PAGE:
5. If you learn strategies for memorization, as opposed to the rote memory approach of looking information over repeatedly, you accelerate the ease, speed, and reliability of learning new things.
Bottom line: the more you know, the more you can know!
Regardless of where you stand on the importance of memory, most people believe that learning is a good thing. But what good is learning if you don’t remember it?
If you are convinced that you or your loved ones could benefit from better memory, many ways to do it are explained in my books, Better Grades, Less Effort (e-book for students) and Memory Power 101 (paperback from SkyhorsePublishing.com).
Thursday, May 09, 2013
As each of us goes through life, we remember a little and forget a lot. The stockpile of what we remember contributes greatly to define us and our place in the world. Thus, it is important to remember and optimize the processes that make that possible.
People who compete in memory contests (“memory athletes”) have long known the value of associational cues (see my Memory Power 101 book). Neuroscientists have known for a long time about memory consolidation (converting short-term memory to long-term form) and the value of associational cues. But now, important new understanding is arising from a research lab at Northwestern that links cueing to “re-consolidation” and reveals new possibilities for optimizing long-term memory formation.
The underlying research approach is based on such well-established memory principles as:
- When information is first acquired, it is tagged for its potential importance or value.
- Such tagging is influenced by multiple factors such as repetition, attention, emotion, or purpose.
- Valuable memories get preferentially rehearsed, either through conscious will or by covert (implicit) brain processes.
- Rehearsal episodes reactive the memory and enhance long-term remembering because each re-consolidation episode builds on prior ones and strengthens the neural circuits that store the memory.
- Effectiveness of recall during rehearsal is promoted by use of relevant cues, that is, information that was associated with the original learning material.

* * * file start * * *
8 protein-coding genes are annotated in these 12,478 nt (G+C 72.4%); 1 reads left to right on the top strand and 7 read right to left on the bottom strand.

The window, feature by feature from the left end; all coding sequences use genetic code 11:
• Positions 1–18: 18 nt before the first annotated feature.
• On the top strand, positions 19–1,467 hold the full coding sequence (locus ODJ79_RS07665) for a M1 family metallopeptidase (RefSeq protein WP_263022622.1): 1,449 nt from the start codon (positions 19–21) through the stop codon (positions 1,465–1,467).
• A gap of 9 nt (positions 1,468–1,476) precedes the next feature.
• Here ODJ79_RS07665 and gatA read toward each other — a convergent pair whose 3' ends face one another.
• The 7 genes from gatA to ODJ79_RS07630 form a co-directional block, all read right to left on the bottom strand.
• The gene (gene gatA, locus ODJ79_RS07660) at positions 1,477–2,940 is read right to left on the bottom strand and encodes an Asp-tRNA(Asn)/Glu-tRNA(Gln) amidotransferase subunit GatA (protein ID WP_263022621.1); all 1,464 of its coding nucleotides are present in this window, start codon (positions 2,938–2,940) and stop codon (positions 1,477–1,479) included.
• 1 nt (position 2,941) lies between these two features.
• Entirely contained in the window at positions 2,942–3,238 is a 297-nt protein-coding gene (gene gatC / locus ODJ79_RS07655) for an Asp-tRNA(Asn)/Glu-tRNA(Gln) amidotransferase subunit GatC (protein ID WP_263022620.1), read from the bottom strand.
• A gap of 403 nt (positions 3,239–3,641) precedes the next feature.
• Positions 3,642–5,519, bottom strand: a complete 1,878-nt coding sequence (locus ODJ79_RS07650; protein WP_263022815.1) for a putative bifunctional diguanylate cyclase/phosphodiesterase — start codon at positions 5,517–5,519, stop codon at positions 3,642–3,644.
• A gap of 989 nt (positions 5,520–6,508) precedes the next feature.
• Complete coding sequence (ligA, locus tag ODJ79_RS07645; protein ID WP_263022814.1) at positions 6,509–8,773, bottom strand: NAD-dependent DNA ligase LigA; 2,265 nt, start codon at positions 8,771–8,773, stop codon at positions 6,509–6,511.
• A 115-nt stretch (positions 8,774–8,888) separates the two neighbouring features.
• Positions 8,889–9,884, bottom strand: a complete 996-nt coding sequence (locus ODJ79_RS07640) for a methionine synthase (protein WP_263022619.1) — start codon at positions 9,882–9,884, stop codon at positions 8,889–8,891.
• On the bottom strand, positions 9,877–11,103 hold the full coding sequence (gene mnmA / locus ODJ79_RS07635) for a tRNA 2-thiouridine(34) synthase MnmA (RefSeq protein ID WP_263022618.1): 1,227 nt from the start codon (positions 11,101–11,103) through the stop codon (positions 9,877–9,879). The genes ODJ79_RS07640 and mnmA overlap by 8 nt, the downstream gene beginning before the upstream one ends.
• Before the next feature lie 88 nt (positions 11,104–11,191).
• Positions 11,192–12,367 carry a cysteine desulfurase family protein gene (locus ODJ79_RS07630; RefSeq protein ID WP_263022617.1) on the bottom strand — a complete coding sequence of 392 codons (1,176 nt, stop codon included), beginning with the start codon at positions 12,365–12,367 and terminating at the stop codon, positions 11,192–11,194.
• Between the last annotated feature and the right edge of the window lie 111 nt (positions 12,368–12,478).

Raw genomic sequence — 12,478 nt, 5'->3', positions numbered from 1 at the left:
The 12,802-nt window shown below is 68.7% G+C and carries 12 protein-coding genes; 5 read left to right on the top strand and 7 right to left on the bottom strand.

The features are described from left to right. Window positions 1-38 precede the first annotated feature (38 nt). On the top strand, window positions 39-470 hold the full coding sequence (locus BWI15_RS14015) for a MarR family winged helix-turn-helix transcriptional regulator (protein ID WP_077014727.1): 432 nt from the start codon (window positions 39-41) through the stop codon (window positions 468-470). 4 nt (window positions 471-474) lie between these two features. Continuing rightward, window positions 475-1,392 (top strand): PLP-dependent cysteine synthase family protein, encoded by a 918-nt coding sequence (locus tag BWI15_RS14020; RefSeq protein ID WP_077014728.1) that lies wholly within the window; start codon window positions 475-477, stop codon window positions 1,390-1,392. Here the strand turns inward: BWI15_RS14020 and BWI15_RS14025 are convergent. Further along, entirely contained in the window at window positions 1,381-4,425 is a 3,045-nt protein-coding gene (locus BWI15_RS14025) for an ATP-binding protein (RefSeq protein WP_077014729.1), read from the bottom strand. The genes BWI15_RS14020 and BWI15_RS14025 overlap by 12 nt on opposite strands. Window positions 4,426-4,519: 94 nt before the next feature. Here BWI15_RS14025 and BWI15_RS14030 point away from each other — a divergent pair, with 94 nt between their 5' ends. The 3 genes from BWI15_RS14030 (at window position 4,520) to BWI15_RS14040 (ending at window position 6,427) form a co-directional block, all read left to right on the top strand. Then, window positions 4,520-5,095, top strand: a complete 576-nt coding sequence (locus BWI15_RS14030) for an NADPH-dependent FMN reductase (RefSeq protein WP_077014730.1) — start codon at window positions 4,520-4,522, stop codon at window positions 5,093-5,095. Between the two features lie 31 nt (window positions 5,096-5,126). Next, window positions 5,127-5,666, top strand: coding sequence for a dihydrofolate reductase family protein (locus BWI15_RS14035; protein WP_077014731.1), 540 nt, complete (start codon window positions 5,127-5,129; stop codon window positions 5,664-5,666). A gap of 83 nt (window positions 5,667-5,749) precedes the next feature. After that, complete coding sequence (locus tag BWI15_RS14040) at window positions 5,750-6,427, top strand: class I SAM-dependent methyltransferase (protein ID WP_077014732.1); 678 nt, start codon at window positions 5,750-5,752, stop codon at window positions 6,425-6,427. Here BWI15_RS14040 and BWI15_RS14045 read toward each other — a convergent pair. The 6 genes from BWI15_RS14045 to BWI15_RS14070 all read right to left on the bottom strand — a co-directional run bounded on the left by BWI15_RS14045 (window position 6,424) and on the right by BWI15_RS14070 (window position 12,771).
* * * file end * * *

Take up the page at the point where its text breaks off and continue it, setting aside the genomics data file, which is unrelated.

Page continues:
- Such cues are effective, even when delivered during sleep.
The pioneering study involving sleep learning appears to have been done by John Rudoy and colleagues in 2009 [1}. They showed that people recalled locations of memorized objects better if they heard sounds associated with the locations during their sleep that had been earlier associated with the learning of object locations. The basic finding was replicated in a follow-up study .
Most recently, a study by another group also confirmed and extended this concept of using cues during sleep to promote memory formation.The study involved 60 people in their early 20s, screened for good memory ability. All subjects participated in a four-hour learning period beginning in late morning. The learning consisted of 72 images placed in specific locations on a tile-like screen and presented one at a time. As each image appeared a corresponding sound was associated, intended to serve as a learning cue. For example, a dog picture would be associated with barking, cat with meow sound, etc. To create a value bias, each image had a superimposed number representing how important it was to remember this item and its location upon later testing. Subjects were given financial reward for how well they remembered, and thus remembering high-value images was a priority. Half of the images had high value assignments, while the rest had low values.
Subjects were assigned to four groups:
- Groups 1 and 2 were tested to see how well they could remember where each object had appeared during the learning phase. They then took a 90 min nap while their EEGs were recorded. Half of these subjects heard white noise while the other have was presented the original sound cues of low-value images during non-REM sleep at a level that did not cause awakening. At the end of the nap, recall was again tested.
- The procedure in two other groups was similar except that these subjects did not nap. One of these groups watched a movie during the 90 minutes after the learning session, while the other group listed to the low-value sound cues while performing a working memory task.
Not surprisingly, the studies revealed that high-value images were remembered better, irrespective of whether or not a nap was taken. The practical point is that we remember better the things we value and find to have positive reward value. This reminds me of the sage saying that T. Boone Pickens repeated from his basketball coach, who told players after each game: “Don’t dwell on your mistakes. Think about what you did right and do more of that!”
In the study, half of the low-value associations were rescued by cueing during wakefulness and all of them were rescued by cueing during sleep, even though only half of the images were cued. Notably, the best effects occurred during the deepest stage of sleep. No explanation was given to explain the sleep benefit, but I suspect it is because the sleeping brain is not distracting itself with irrelevant thoughts. This is consistent with the finding that low-value memories were not rescued well during REM sleep, when the brain is busily engaged in dreaming. The REM-sleep finding is at variance with other studies that reported a memory consolidating benefit of REM sleep. Apparently, the test conditions make a difference and more research is needed here.